Now, Radical Interpretation has been credited of having two features- Normativity and Holism. Normative principles are general principles that is applicable to every other person in concern which deals with the question, ‘how things should or ought to be?’ Davidson claims that radical interpretation should be guided by normative principles for mental states can justify other mental states, having an assumption that the person concerned is rational. So rationalization has an essential role in terms of attribution of mental states. However, rationality, here, is restricted in the sense of its relation to the world and actions being performed.18

Secondly, regarding the holistic feature of radical interpretation, it is claimed that mental states are adhered only in relation to other mental states. The attribution of the mental states is based on the behaviour of the agent performing actions, but such attribution is not fixed and so must be made according to the attributes of other mental states. So in the light of other attributions, the reason for an action can be considered.19 Thereby, it can be said that in Davidson’s view ‘actions and mental states mesh together in a holistic network . . . a web in which everything is connected, either directly or indirectly, to everything else’.20

Thus, Davidson’s account of interpretation as normative and holistic is about rational interpretation and attribution of mental states only. But this does not mean that no error in terms of interpretation is ever possible for there can be a gap between interpretation of belief of someone and his actual belief. This brings us to take into account the ‘indeterminacy’ of interpretation which allows the possibility of having more than one set of interpretation.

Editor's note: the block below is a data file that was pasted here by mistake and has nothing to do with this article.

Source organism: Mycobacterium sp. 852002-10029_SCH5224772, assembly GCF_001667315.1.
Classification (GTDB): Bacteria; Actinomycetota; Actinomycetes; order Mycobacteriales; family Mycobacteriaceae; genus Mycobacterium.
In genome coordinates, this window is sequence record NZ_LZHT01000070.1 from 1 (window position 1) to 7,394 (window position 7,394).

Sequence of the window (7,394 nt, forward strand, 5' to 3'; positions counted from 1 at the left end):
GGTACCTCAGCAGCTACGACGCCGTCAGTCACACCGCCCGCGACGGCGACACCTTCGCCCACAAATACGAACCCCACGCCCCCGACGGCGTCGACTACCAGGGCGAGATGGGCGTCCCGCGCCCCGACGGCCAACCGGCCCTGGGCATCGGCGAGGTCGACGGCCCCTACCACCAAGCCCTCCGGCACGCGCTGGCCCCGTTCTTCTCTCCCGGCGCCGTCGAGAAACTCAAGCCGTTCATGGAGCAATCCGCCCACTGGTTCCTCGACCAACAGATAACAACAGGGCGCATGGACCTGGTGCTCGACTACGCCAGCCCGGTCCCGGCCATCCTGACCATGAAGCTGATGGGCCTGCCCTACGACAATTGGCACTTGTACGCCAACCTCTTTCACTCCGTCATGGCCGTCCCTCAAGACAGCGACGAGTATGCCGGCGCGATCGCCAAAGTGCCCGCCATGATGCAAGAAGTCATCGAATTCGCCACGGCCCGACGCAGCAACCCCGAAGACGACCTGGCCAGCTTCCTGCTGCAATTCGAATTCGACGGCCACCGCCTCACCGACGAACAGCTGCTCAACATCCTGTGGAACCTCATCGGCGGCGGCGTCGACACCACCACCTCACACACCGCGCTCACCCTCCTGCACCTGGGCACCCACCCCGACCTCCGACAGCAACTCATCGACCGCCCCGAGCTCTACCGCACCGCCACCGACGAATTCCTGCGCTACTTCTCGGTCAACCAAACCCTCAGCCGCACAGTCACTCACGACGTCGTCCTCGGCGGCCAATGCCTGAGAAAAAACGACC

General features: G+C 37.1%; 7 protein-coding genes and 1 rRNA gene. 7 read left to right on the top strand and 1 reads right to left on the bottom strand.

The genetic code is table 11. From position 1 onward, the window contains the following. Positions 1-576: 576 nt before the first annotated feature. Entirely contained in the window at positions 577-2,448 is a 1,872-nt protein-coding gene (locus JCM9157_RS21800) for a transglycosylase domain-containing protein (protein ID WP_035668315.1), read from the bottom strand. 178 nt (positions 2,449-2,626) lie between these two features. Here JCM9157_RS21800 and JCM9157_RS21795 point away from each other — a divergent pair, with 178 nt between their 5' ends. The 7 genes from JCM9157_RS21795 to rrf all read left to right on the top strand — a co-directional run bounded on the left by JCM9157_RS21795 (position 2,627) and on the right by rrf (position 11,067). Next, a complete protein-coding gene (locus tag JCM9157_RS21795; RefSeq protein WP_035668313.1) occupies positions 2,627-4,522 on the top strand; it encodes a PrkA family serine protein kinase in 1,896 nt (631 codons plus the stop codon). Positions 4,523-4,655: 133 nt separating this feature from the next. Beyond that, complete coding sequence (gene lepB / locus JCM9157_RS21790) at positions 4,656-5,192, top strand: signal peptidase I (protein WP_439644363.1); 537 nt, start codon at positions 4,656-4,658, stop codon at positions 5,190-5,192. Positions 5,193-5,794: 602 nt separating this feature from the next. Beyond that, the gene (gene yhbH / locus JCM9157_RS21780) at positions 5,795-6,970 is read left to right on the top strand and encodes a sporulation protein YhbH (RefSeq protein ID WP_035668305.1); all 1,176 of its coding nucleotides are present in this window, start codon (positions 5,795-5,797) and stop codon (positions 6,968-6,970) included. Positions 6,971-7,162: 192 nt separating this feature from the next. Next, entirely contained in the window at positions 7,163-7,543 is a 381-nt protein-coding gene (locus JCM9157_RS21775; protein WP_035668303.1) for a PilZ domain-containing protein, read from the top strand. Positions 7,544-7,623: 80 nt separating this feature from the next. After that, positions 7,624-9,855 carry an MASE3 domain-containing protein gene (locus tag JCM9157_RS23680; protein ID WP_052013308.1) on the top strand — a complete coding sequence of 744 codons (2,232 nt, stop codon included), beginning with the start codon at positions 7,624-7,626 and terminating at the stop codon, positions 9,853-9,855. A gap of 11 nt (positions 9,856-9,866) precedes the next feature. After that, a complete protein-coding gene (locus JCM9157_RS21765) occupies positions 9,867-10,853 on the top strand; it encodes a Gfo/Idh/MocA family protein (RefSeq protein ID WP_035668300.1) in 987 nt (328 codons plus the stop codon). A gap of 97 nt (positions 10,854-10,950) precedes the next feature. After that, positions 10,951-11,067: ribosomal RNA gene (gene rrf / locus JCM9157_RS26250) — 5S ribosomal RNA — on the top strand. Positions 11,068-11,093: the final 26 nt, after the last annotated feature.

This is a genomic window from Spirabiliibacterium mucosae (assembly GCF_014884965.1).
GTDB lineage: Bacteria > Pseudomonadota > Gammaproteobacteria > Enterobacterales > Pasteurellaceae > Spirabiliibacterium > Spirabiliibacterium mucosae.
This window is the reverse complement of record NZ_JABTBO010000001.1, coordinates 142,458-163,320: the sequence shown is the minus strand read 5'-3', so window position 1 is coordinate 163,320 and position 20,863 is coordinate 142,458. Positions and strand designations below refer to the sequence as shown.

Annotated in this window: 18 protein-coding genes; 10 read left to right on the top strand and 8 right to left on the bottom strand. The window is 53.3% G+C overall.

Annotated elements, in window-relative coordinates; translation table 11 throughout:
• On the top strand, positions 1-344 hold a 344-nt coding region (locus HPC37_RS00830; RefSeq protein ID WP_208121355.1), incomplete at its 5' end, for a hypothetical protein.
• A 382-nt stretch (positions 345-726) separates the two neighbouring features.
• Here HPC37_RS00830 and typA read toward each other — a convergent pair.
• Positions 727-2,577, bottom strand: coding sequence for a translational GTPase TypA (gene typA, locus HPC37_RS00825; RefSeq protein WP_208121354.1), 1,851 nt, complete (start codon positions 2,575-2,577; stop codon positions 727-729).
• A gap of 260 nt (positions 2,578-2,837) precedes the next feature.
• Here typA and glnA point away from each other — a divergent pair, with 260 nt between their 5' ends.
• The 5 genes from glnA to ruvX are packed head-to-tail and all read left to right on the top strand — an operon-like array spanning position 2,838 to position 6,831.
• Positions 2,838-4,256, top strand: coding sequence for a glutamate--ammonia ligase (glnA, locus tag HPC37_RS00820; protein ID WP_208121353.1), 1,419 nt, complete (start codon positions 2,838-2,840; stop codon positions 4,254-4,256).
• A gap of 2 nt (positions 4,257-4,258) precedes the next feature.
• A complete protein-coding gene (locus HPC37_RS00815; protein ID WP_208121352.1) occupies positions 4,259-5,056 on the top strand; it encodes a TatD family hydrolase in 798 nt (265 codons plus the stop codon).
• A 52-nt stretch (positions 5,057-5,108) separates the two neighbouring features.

Moving on, can we say, in Davidsonian context- Is there any connection between Interpretation and Anomalous Monism? Quite obviously, there is a strong connection between Interpretation and Anomalous Monism that yields a correct analysis of utterance of the speaker. To explain this- utterance is an action, and so an event, and to interpret a certain event, we ought to describe it. And this description gives the meaning of the uttered sentence. So, in context of Interpretation and Anomalous Monism, we are concerned with events and descriptions. Events, in themselves, are opaque and meaningless. But they can be seen as intentional actions or mental events only when they are described in a certain way.21 As Davidson writes: ‘we interpret a bit of linguistic behaviour when we say what a speaker’s words mean on an occasion of use. The task may be seen as one of redescription.’22

Now, Radical Interpretation occurs only when the interpreter is able to understand the unknown language for which meaning of language is very important as the essence of language lies in understanding and its usage. But how can we account for the truthfulness of the sentences being uttered by the speaker? Or, how can we account for the validity of the interpretation itself? In order to answer this, Davidson accommodated ‘The Principle of Charity’, i.e., an assumption that the speaker’s utterances will be counted as true, in terms of his belief as well as his meaning. For the belief of the speaker and the meaning of the sentence incorporates the truthfulness of the sentences being uttered by the speaker. The underlying thought of this principle is the fact that given this Principle of Charity, it is generally assumed that the speaker’s utterances will be regarded as true and rational. Although even this assumption is guided by rationality (in broader context), however, the Principle of Charity also include the possibility of mistaken beliefs for its base is assumption only.

The point is that The Principle of Charity cannot be sidelined if we are to adhere to Radical Interpretation, in Davidsonian context. This is so because the ‘concept of belief, desire, meaning and intentional action are defined by what the theory, the principle of charity, says about them.’23 But, even The Principle of Charity, which has been adopted as an across-the-board basis24, can be sorted out into two main principles – The Principle of Correspondence and The Principle of Coherence. The former principle takes into account the assumption of the truthfulness of the speaker’s utterance’s per se whereas, the latter principle takes into account ‘the principles governing attribution of attitudes to an agent and description of the agent’s behaviour so as to make the agent out to be by and large rational.’25